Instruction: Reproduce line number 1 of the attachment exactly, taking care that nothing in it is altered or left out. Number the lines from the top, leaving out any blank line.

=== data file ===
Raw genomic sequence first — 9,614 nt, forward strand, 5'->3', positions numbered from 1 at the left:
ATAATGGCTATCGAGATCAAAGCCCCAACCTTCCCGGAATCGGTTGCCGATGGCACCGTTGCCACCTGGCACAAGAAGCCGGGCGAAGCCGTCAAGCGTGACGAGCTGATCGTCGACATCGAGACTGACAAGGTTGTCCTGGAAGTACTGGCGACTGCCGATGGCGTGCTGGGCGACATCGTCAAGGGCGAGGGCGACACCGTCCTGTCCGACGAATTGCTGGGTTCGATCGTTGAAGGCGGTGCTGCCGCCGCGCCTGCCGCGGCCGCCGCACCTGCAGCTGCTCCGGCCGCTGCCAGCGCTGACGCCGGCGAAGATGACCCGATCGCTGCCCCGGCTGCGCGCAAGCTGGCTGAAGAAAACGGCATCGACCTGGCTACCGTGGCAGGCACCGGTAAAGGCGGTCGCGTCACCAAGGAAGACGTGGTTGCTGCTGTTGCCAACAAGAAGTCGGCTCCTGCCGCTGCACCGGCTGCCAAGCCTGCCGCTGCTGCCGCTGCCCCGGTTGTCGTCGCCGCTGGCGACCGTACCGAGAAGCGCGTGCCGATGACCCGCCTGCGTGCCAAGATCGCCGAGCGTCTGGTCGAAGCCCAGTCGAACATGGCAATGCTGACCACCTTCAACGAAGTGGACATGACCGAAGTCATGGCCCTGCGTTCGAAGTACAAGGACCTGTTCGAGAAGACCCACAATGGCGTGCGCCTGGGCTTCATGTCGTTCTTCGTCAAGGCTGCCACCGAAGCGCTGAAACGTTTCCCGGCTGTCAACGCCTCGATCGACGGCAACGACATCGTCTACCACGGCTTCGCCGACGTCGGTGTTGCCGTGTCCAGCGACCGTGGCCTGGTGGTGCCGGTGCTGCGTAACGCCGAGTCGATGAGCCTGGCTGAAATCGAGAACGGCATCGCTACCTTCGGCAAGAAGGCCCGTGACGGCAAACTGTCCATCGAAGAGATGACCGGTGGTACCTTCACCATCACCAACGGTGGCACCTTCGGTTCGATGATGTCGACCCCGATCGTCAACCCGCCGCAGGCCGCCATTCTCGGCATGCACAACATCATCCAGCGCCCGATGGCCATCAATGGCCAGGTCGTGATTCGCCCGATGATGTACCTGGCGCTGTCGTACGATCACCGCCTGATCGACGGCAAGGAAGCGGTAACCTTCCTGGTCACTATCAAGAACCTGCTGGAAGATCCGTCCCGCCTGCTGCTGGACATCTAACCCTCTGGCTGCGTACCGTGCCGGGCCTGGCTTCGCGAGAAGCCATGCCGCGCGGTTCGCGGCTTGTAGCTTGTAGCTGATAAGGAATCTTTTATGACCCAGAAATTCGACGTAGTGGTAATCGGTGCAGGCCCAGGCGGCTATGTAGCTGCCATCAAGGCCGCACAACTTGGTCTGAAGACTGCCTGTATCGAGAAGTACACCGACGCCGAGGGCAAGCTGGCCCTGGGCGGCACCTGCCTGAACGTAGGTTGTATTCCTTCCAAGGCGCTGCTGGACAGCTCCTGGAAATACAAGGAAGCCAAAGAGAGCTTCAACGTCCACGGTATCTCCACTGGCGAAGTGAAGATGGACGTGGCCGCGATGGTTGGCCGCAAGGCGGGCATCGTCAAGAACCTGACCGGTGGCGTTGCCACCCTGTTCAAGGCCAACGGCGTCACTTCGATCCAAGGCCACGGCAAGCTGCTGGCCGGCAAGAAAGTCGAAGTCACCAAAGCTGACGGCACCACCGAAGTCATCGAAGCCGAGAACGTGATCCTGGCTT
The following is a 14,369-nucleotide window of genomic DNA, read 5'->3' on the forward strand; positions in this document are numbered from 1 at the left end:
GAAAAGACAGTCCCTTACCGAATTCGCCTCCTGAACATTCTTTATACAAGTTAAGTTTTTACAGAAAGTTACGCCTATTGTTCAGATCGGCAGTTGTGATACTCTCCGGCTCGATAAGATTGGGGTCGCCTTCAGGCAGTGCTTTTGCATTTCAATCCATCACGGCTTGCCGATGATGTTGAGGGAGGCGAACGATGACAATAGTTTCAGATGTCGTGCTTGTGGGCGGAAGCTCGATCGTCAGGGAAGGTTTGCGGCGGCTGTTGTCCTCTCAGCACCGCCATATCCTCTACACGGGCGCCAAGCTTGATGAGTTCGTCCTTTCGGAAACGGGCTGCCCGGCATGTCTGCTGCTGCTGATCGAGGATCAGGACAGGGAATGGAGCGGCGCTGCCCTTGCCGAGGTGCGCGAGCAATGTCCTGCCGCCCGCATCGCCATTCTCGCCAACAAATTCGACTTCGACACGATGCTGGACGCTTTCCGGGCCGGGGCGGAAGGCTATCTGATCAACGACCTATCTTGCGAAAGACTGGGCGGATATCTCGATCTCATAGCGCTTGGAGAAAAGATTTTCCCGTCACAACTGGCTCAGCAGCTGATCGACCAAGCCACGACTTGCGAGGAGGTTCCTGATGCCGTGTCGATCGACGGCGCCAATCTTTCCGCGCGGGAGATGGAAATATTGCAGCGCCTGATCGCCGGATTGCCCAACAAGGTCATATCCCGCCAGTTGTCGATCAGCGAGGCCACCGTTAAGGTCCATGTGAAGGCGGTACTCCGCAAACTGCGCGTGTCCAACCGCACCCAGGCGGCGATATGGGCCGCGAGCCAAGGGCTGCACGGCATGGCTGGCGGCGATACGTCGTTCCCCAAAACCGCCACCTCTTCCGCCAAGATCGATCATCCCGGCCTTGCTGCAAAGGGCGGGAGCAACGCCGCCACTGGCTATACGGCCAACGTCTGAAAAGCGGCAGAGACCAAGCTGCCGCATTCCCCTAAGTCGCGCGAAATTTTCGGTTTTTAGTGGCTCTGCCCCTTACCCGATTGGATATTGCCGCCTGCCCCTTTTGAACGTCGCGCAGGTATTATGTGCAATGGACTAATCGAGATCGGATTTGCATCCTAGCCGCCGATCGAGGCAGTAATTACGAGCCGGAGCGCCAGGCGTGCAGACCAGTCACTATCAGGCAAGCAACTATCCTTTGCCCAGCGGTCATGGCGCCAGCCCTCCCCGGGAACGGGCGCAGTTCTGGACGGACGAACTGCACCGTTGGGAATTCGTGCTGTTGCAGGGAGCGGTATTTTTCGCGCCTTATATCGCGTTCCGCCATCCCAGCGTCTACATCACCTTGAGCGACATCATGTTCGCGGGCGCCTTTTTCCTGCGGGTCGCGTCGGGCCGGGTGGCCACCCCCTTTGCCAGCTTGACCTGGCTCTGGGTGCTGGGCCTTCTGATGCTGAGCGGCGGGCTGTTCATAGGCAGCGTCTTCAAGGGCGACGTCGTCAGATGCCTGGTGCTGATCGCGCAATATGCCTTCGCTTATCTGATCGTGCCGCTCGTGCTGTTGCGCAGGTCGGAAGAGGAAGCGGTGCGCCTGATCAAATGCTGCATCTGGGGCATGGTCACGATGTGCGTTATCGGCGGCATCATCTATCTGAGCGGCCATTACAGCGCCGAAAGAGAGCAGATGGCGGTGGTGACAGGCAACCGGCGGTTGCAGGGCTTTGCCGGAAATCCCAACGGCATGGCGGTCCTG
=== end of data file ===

Raw genomic sequence first — 9,614 nt, forward strand, 5'->3', positions numbered from 1 at the left: